A site like no other: The Château d’Azay-le-Rideau
Built on an island in the middle of the Indre river in the 16th century, the Château d’Azay-le-Rideau presents a subtle blend of traditional French construction and Italian Renaissance decor.
A comprehensive project
For 4 years, the “Azay Renaissance” project, led by the French Centre for National Monuments, has revolved around its 3 main pillars of heritage: the architecture, gardens and collections. No less than 8 million euros were required for the Château’s restoration and renovation. The owner expressed that she wanted the original materials and layout to be respected. The project was assigned to Arnaud de Saint-Jouan, Chief Architect for Historical Monuments.
Finding the stone’s DNA
The roof had some major issues with waterproofing. The original slates came from the quarries of Angers in France, which have been closed since 2012. The French Centre of National Monuments therefore requested a petrographic study in order to compare the mechanical, colorimetric, physical and chemical properties of the materials available on the market in order to get as close as possible to the existing slate.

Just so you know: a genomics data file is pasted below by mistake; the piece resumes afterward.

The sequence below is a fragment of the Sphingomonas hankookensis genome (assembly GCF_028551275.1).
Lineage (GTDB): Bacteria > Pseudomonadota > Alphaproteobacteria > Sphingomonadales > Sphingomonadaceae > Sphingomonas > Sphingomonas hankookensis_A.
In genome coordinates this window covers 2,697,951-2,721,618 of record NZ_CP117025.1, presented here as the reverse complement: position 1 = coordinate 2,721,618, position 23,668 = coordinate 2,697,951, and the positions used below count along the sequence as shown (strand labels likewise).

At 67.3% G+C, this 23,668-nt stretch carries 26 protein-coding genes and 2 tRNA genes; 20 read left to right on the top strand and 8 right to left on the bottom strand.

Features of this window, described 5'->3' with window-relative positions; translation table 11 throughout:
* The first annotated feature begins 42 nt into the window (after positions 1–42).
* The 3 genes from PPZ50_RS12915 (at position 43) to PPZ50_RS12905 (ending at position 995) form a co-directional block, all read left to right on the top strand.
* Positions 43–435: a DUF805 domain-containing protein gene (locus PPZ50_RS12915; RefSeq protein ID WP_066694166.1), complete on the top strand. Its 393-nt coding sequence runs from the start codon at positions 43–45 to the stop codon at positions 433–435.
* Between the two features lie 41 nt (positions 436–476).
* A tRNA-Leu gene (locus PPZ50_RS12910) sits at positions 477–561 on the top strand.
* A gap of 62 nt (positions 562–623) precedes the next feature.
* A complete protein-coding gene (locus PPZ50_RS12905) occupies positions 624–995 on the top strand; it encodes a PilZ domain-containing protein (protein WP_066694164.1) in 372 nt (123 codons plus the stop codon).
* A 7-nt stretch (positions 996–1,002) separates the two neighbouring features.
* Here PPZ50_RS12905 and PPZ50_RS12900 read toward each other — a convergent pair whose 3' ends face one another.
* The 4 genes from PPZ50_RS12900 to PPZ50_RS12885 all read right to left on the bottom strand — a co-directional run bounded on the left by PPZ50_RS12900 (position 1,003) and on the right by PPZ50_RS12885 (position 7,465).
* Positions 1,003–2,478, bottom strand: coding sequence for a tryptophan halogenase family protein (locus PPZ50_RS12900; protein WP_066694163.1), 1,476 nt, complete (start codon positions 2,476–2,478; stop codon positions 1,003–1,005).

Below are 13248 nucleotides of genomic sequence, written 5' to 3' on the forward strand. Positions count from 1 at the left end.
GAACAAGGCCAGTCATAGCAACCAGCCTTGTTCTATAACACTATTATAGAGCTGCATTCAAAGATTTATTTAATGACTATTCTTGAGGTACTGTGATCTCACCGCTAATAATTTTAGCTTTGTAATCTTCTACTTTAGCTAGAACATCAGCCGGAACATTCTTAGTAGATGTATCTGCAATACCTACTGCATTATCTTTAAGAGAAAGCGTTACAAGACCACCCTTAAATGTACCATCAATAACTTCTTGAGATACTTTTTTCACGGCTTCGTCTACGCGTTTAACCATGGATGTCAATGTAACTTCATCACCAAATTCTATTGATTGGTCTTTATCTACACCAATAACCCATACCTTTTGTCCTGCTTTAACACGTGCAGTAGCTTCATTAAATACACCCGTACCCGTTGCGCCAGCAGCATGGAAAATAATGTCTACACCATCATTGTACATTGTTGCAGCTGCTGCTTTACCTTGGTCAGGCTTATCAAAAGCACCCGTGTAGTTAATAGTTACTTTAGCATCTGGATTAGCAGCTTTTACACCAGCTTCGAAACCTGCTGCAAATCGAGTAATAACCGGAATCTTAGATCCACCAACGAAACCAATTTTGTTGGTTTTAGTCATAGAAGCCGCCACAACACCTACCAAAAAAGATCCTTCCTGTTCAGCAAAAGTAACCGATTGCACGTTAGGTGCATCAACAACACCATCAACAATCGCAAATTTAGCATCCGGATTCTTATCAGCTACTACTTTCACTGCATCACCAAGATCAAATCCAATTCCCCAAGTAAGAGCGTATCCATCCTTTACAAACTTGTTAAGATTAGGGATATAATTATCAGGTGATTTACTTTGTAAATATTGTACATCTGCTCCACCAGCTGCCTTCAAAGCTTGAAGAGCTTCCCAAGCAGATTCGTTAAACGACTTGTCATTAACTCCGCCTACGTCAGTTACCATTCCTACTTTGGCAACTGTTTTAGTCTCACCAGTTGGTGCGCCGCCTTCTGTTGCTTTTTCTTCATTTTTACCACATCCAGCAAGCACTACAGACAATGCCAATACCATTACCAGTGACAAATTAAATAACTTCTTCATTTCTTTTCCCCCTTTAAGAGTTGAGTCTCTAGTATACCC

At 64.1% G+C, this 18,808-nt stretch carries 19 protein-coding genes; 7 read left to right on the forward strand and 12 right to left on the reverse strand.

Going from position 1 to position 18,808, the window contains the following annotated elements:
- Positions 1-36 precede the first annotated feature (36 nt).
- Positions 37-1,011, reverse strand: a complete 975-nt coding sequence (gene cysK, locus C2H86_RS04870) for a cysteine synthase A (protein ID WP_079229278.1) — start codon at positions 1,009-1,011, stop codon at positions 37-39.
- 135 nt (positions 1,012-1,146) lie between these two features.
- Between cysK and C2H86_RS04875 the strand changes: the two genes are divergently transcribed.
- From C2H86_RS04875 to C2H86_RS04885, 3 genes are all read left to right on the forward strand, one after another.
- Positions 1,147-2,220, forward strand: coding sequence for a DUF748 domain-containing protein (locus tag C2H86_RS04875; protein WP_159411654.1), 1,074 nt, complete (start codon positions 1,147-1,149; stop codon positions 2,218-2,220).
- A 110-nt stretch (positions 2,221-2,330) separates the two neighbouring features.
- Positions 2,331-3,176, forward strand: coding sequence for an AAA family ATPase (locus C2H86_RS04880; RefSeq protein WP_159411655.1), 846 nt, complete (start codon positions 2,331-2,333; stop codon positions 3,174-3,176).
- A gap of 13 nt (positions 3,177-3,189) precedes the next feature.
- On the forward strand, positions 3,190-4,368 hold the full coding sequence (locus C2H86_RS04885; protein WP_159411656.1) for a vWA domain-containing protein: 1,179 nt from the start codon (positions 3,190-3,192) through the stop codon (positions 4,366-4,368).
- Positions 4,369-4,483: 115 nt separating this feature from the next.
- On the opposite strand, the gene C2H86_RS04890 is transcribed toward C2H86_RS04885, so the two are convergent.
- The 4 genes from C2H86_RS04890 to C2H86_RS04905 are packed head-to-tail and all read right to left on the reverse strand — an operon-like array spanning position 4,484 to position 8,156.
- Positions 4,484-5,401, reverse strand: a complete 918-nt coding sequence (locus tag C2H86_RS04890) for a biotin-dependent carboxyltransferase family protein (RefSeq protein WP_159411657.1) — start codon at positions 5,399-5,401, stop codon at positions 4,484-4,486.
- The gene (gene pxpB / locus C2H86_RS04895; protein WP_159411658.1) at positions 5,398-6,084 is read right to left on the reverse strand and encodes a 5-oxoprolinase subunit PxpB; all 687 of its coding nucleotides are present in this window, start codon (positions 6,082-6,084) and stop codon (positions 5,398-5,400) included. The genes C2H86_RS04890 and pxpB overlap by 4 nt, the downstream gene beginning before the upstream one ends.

Following the analysis, the slate from quarry no. 4, Armadilla, in Cupa Pizarras achieved the best results. This iconic project marks the beginning of the “Prestige” range: Carefully selected slates that are gauged by hand for major restoration projects.
Around 112,000 slates with a thickness of 5 mm were put in place by the roofing company Hériau. Pierrick Cherel, the managing director of the company, explains:
This project has turned out to be exceptional on many levels, particularly with regards to logistics. The working conditions, on an occupied site under an enormous umbrella, required supplies to be thoroughly checked, as well as special protocols to limit noise pollution and dust emissions.
The team of 4 to 5 roofers used traditional roofing techniques: overlapping and using a nail fastening; this expert technique was mastered by heritage restoration companies. Everything was carried out on site: Lathing, drilling and placement. This complex roof of 1,838 m2, made up of large, steep inclines, dormers and towers, required more than a year’s worth of work. This operation also revealed painted lead finials, a rare feature which has been protected.
The 16th century substructure was reinforced and now supports the 75 tonnes of slate required to protect the monument from the elements.